The Pope also issued a strong defense of Pope Paul VI’s 1968 encyclical Humanae Vitae, which upheld the Church’s traditional ban on birth control. He did say that there’s no need to breed “like rabbits,” but one should only use “licit” ways to regulate births.

I work to increase access to sexual and reproductive health education and services, especially for poor women who need it the most and for whom it is literally a matter of life and death. I’m staunchly in the birth control camp.

Here’s another woman’s take on the issue, a married Catholic mother who actually practiced natural family planning, who argues that the Pope’s recent comments on limiting family size were not actually “compassionate.”

‘What I find most ironic in all of this is that the pope is seen by so many as being compassionate for calling a woman who had eight children irresponsible and at the same time barring her from using the most effective and user friendly methods of birth control… Natural Family Planning is incredibly difficult to do correctly. It involves monitoring body signs, including temperature and cervical mucous—a dangerous proposition in a country with hazardous sanitation, I might add. It requires complete cooperation from the male partner, who has to be willing to go for without sex during a woman’s fertile days. It involves keeping careful records of body signs, charting fertility, and determining when ovulation has occurred (based on sometimes conflicting signs). Think you [sic] that it is compassionate to expect this of women in poverty, struggling to put food on their children’s plates?”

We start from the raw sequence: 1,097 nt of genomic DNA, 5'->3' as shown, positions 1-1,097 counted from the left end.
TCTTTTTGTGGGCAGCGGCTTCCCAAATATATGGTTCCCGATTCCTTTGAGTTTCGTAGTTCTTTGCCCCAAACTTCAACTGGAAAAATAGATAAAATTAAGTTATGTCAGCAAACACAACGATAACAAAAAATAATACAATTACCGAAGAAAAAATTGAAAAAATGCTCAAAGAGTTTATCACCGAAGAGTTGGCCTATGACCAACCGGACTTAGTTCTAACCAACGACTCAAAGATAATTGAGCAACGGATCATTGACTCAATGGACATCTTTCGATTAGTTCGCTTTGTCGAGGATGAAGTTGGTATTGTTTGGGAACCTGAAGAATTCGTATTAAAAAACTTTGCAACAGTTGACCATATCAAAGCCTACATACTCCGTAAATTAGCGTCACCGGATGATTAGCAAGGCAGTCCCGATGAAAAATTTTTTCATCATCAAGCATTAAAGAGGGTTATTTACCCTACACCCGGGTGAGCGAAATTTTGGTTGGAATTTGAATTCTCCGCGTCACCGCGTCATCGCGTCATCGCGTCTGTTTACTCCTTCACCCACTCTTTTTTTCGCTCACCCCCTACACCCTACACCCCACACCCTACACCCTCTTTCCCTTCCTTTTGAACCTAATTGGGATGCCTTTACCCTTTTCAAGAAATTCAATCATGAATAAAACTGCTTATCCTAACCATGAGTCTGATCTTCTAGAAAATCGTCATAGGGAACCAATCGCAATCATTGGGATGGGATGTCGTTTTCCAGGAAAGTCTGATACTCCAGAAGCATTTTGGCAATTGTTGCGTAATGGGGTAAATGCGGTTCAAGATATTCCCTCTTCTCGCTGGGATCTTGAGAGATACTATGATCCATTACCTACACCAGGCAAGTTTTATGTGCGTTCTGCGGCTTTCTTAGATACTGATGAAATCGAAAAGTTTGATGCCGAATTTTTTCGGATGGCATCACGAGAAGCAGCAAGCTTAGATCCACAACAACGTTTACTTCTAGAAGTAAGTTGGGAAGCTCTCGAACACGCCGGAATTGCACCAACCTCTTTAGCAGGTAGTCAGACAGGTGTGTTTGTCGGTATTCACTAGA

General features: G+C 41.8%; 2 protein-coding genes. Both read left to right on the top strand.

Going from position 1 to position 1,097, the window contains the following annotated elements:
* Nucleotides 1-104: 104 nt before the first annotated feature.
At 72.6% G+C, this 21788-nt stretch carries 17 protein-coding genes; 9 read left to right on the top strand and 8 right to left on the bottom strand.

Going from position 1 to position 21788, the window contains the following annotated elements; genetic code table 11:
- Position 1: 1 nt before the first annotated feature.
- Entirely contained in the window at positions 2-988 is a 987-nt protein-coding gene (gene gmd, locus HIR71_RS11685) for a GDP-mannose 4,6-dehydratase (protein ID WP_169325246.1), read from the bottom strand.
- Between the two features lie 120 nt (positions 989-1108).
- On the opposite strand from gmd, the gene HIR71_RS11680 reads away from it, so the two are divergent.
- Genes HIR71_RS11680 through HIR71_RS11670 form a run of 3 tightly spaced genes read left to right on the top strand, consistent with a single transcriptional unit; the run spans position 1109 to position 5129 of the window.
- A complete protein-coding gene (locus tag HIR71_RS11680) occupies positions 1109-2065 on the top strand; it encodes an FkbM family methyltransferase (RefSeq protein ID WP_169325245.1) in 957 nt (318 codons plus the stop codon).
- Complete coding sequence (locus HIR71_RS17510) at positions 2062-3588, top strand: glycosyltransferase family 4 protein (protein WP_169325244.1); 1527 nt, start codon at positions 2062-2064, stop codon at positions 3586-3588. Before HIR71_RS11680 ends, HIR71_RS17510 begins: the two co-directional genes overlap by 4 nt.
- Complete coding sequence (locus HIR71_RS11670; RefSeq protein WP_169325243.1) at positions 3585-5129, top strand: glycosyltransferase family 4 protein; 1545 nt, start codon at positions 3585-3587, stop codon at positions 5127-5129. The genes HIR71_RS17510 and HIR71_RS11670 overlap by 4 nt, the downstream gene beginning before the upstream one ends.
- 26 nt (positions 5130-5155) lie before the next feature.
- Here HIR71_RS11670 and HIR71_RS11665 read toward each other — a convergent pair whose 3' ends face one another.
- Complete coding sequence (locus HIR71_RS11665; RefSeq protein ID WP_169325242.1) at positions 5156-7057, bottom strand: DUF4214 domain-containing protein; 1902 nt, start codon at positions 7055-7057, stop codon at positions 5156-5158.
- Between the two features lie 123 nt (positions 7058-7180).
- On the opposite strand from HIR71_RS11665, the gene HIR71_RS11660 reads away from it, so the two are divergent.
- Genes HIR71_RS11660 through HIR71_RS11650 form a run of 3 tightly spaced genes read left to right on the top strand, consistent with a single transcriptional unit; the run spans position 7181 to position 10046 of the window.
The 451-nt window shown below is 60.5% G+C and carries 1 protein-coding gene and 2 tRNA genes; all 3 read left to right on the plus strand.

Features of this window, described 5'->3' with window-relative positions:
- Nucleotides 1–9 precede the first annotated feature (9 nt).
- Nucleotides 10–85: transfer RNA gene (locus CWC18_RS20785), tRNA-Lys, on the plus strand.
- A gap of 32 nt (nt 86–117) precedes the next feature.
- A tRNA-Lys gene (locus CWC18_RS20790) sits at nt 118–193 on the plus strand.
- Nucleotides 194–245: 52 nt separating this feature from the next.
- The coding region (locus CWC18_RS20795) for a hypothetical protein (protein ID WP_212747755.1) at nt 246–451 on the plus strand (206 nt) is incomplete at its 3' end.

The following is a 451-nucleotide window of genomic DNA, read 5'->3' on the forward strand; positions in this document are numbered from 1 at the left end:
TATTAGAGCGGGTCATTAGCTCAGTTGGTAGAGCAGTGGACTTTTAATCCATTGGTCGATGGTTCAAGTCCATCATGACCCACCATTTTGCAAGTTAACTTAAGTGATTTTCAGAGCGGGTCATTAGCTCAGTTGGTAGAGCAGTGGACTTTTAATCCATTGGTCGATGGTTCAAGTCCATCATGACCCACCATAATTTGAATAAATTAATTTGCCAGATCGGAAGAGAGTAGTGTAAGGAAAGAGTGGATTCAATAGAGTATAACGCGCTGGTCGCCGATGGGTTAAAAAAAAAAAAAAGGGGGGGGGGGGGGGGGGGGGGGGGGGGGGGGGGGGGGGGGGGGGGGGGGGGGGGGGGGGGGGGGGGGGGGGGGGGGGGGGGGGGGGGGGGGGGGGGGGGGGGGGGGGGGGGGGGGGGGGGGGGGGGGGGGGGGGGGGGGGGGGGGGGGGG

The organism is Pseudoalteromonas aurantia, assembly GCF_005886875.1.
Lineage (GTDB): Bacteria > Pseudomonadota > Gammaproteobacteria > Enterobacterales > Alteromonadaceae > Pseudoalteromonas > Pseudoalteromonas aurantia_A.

Sister, preach.

And while we’re on the subject of women, Pope Francis said that men need to listen to women more:

“Women have much to tell us in today’s society. Sometimes, we’re too machistas (chauvinistic). We don’t allow room for the woman… But women are capable of seeing things in a different angle from us, with a different eye. Women are able to pose questions that we, men, are not able to understand.”

Ironically, the Vatican is currently holding an assembly to discuss women’s issues… to which no women are invited. Well, women were invited to make presentations, but since the members of the Vatican’s Pontifical Council for Culture are all men, no women will participate in the actual discussions. The Vatican has described the process as “women directing the dance,” with men performing the steps.

The Pope has lots of positive soundbites about women, but to me these are empty words from the male CEO of a gargantuan global entity whose leadership positions are occupied all by men. It’s pretty clear that the Pope maintains a highly patriarchal view of the value and traditional role of women. I mean, he thinks women theologians “are the strawberries on the cake.” Image source: https://onlycake.wordpress.com/2010/03/10/strawberry-cake/ When women priests, bishops, and cardinals finally break through that ancient stained-glass ceiling, maybe then we can have a real conversation about gender equality and the role of women in society. Till then, I’ll be rooting for the feminist nuns.

Nothing about what the Pope has said or done so far surprises me. Catholic teachings about male and female roles, homosexuality, marriage, divorce, sex, contraception and abortion are all integrated with what Catholics believe about God, humanity, redemption, heaven and hell. I don’t expect those to change, under this Papacy or in my lifetime.

I can’t reconcile Church positions on social issues with the policy reforms I believe are needed for social justice. I don’t think it’s possible to address the social structures causing poverty and marginalization without addressing gender and power, for example. And I don’t think you can remove contraception and abortion from a discussion on gender and power. As a development worker I seek to address social inequality, and advocate for the rights of people who deprived, excluded, and marginalized. I do care for the poor, as Pope Francis implores us to do. I just disagree with the Church on specific points about how to do that.